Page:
What is a Paralegal, and What Do They Do?
Paralegals assist personal injury lawyers in all aspects of personal injury litigation. A paralegal’s duty encompasses a wide range of responsibilities geared towards assisting lawyers to ensure every detail of a case is handled accurately and efficiently. Paralegals provide essential contributions to a law firm, and the value of their role within a legal team cannot be emphasized enough.
What Does Paralegal Mean?
According to the American Bar Association (ABA), a paralegal can be defined as “a person, qualified by education, training or work experience who is employed or retained by a lawyer, law office, corporation, government agency or other entity and who performs specifically delegated substantive legal work for which a lawyer is responsible.”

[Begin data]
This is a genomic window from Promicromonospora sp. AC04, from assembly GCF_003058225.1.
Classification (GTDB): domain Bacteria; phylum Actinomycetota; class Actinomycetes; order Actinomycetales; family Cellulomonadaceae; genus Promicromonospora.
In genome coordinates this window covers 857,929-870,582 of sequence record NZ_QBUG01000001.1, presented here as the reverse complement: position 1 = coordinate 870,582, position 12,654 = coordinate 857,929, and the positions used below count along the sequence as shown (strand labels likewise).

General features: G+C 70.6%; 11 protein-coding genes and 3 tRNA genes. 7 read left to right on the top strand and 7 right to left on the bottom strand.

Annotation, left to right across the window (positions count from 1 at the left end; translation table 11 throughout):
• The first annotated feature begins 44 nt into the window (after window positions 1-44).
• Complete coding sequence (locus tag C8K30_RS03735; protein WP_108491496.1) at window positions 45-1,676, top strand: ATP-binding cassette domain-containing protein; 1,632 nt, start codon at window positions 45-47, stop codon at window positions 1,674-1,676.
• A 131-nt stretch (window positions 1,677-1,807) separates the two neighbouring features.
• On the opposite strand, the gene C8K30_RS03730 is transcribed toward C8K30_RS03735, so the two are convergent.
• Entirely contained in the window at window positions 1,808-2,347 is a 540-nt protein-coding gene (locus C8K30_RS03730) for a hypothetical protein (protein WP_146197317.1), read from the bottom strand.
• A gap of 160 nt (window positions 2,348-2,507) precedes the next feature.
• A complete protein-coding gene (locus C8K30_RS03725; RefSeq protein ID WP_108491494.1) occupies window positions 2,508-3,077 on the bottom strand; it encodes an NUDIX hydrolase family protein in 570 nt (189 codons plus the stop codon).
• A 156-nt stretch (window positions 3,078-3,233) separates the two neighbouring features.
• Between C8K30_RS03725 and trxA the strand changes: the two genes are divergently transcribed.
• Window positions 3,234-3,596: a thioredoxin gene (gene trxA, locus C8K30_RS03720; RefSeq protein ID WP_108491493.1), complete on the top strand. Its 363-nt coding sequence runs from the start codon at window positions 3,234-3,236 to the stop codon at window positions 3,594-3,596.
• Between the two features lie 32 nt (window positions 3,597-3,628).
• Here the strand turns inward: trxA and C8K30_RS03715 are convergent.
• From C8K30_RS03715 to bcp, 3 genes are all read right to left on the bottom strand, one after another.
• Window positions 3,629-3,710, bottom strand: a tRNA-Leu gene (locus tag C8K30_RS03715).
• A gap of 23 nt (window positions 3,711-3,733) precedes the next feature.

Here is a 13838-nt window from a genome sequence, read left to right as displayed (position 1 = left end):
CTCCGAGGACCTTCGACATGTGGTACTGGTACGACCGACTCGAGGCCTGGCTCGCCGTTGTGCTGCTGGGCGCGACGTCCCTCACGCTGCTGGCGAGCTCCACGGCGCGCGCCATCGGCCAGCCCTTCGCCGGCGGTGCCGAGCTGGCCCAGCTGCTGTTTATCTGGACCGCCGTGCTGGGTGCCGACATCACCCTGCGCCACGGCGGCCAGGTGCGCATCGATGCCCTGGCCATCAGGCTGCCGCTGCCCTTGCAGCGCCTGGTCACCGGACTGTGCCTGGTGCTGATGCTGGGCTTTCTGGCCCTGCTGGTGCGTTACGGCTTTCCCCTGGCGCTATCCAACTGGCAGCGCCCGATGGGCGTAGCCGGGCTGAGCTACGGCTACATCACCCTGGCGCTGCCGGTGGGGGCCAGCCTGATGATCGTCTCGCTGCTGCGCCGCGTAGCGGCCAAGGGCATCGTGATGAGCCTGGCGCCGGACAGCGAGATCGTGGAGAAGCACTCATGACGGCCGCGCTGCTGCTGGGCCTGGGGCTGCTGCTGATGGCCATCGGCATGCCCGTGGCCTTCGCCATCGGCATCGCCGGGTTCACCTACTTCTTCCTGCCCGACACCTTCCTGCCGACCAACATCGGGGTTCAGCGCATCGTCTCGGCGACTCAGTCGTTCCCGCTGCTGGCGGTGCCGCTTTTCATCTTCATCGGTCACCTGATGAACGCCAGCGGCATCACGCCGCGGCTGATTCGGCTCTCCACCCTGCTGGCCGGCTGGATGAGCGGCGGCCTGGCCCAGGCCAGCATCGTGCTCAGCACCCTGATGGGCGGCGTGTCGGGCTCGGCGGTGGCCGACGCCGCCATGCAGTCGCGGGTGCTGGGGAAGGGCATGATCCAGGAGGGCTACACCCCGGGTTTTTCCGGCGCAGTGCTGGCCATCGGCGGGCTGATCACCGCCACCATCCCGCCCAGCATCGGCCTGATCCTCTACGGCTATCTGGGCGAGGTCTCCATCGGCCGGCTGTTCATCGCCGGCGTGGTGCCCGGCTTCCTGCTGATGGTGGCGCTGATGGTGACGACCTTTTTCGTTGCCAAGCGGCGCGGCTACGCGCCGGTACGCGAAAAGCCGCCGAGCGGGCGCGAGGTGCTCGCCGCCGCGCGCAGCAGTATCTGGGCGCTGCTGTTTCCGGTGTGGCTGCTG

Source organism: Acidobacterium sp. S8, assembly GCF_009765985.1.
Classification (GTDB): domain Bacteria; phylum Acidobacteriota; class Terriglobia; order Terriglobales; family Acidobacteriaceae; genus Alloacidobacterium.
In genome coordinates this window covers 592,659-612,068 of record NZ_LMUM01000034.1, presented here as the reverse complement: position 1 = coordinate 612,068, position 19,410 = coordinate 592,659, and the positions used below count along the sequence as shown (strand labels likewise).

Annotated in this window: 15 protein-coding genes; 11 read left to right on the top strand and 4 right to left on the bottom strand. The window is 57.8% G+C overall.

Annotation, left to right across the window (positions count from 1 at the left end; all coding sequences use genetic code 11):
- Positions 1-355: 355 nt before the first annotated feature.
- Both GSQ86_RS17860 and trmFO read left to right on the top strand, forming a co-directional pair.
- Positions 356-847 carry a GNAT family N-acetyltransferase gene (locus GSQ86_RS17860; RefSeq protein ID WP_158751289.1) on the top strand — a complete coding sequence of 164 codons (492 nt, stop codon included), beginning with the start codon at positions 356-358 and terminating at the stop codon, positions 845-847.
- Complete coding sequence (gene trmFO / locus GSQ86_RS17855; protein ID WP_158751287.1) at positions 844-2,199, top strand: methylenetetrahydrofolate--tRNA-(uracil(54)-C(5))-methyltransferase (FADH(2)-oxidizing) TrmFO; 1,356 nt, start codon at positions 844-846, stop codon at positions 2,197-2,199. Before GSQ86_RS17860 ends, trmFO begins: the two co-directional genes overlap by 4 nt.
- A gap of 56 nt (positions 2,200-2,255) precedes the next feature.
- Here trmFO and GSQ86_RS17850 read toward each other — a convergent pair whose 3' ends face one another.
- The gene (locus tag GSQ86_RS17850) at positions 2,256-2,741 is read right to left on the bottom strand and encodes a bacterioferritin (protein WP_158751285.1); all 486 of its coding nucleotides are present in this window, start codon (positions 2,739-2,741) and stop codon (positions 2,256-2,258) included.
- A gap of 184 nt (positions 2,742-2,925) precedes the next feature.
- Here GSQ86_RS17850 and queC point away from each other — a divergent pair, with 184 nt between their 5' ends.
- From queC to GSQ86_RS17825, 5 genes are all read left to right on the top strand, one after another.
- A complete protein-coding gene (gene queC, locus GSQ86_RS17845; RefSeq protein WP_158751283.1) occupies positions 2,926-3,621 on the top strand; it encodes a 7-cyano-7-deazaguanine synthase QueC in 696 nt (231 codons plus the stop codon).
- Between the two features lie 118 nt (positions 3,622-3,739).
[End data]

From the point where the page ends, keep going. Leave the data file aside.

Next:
Paralegals usually take a mandated series of courses in law and legal processes that are less demanding than those required for a licensed attorney. However, paralegals are <i>heavily</i> involved in the bulk of challenging legal work.
What Do Paralegals Do?
As a representative of the legal firm, a paralegal job description usually includes a majority of the legal work aside from the actual representation in trial. The following are the typical duties and responsibilities of a paralegal.
Communicating with Clients and the Public
Often a paralegal will handle the bulk of the legal work for the clients, with the work being approved and signed off by a lawyer at the firm. These duties may include:
- Serving as a guide for clients throughout legal proceedings
- Contacting legal and case-specific experts